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You might get to vote on whether to legalize marijuana. Here's why it won't count.

Uniting States of Marijuana: the country’s evolving laws on cannabis

Several states have adopted new rules on the use of recreational and medicinal marijuana in several states, with more than half now allowing for the latter. Is this the beginning of the end of marijuana prohibition?
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Several states have adopted new rules on the use of recreational and medicinal marijuana in several states, with more than half now allowing for the latter. Is this the beginning of the end of marijuana prohibition?

The Illinois Senate on Thursday backed a measure to put an advisory referendum on November's ballot on whether the state should legalize marijuana for recreational use for people 21 and older.

Senators voted 37-13 to put a nonbinding question on the November ballot.

Chicago Democratic Sen. Bill Cunningham, the bill's sponsor, said the referendum question will act as a statewide opinion poll.

Illinois has a medical marijuana program and has decriminalized possession of 10 grams or less of marijuana. People can receive fines of $100 or $200 if caught with 10 grams or less of marijuana, instead of being sent to jail.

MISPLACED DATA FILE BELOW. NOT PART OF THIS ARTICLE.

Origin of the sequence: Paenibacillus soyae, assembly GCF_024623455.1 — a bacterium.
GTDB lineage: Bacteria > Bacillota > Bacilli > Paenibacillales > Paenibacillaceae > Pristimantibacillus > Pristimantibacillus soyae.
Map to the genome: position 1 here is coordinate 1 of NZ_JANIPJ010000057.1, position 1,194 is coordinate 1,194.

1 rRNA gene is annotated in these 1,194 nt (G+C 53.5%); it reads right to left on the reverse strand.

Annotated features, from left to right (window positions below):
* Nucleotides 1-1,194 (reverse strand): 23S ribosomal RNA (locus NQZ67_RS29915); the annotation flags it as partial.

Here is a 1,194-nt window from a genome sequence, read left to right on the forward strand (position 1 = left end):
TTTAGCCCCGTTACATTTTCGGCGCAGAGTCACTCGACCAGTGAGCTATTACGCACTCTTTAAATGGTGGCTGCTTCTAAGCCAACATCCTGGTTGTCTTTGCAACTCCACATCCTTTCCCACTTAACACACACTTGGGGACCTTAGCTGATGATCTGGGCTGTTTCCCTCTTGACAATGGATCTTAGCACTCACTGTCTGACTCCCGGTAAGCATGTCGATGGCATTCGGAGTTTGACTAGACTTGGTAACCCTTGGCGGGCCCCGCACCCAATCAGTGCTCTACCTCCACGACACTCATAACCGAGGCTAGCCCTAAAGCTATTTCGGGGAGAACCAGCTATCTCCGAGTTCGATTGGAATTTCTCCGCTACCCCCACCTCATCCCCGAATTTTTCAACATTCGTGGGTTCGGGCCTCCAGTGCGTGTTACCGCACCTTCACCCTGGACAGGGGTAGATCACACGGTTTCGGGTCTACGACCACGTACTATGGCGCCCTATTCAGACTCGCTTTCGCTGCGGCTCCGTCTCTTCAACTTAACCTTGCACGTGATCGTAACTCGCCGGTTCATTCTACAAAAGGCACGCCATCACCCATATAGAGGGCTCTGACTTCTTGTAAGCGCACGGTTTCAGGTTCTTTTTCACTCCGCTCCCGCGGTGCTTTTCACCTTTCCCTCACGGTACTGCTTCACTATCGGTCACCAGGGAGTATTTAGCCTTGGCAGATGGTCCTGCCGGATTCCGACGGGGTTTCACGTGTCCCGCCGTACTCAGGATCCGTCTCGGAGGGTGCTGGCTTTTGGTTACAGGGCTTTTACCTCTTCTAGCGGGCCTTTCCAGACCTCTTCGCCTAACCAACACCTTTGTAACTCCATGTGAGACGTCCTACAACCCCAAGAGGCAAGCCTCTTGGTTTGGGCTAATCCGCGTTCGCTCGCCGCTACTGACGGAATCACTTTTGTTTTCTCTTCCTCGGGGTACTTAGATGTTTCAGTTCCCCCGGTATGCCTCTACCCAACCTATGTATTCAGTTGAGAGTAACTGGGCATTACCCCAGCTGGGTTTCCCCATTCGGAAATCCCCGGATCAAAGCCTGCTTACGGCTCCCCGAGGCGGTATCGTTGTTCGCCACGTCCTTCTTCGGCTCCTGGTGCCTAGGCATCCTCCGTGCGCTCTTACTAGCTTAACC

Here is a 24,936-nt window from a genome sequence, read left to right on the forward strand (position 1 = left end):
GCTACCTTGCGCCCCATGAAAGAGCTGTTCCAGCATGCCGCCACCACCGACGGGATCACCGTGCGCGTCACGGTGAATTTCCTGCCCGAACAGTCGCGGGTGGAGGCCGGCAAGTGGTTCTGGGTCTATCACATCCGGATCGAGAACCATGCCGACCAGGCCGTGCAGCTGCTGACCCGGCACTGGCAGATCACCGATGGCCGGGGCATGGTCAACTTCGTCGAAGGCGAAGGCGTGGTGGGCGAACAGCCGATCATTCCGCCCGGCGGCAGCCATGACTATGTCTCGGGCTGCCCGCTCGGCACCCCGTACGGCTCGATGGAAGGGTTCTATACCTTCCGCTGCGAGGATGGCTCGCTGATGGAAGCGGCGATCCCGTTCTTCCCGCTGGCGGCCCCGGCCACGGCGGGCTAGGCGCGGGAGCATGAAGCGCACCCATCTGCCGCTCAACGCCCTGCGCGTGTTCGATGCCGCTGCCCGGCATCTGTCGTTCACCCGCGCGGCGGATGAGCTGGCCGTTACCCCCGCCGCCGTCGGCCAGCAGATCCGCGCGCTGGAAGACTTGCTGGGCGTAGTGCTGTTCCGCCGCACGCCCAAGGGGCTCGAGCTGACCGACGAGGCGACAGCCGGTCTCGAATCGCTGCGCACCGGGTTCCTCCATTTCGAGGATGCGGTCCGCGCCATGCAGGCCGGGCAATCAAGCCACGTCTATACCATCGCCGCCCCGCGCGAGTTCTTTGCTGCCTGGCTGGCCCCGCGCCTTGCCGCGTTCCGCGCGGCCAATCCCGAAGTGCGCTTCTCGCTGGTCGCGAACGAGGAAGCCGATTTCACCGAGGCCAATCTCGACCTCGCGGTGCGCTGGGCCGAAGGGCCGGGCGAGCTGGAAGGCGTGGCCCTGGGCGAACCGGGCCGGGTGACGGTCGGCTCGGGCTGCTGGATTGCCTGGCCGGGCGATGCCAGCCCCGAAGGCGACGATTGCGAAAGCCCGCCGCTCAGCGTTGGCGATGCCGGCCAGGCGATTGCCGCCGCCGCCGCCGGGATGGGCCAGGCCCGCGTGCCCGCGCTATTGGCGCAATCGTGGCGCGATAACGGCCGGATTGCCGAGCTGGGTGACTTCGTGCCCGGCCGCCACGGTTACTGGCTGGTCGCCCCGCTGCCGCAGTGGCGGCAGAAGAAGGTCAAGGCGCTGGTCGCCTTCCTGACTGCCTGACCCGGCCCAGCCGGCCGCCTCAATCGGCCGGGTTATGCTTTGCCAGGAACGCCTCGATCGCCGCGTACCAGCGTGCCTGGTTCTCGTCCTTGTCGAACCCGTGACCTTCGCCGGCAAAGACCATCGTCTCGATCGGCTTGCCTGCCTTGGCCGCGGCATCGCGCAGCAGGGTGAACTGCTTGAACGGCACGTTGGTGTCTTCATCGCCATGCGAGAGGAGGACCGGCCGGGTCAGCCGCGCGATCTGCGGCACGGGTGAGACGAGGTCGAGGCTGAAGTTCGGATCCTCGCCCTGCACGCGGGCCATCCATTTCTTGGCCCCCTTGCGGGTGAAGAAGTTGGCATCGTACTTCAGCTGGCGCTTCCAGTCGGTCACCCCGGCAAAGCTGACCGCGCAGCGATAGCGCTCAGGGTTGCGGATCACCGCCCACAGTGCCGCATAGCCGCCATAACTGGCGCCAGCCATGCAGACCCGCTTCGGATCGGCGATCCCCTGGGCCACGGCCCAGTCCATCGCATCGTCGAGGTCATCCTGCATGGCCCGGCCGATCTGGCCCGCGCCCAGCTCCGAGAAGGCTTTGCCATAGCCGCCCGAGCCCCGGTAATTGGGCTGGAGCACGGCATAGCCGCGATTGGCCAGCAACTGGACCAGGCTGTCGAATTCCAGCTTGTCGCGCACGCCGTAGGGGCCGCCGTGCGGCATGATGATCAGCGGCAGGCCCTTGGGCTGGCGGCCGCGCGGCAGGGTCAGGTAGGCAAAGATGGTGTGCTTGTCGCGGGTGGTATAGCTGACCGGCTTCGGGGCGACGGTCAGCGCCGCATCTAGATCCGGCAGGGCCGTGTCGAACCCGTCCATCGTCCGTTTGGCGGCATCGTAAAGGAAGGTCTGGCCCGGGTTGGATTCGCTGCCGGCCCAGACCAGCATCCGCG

Illinois legislators late last year had hearings on the legalization of recreational marijuana and whether the state should join the seven states and District of Columbia that have approved recreational use of the substance.

The proposal now goes to the House for a vote. To make it to the ballot, it needs Gov. Bruce Rauner's signature. The governor has said he is opposed to legalizing marijuana, but has not weighed in on whether there should be an advisory referendum.

"If legislators want to put a referendum on the ballot, they should put term limits on the ballot," said Rauner Press Secretary Rachel Bold in a statement. "We know the people of Illinois want term limits – let’s give them a chance to vote on the issue."

Several states have adopted new rules on the use of recreational and medicinal marijuana in several states, with more than half now allowing for the latter. Is this the beginning of the end of marijuana prohibition?

The Associated Press contributed to this report.

How they voted

  • State Sen. James Clayborne, D-Belleville – Did not vote

  • State Sen. Bill Haine, D-Alton – Yes

  • State Sen. Kyle McCarter, R- Lebanon – No

  • State Sen. Paul Schimpf, R-Waterloo – No

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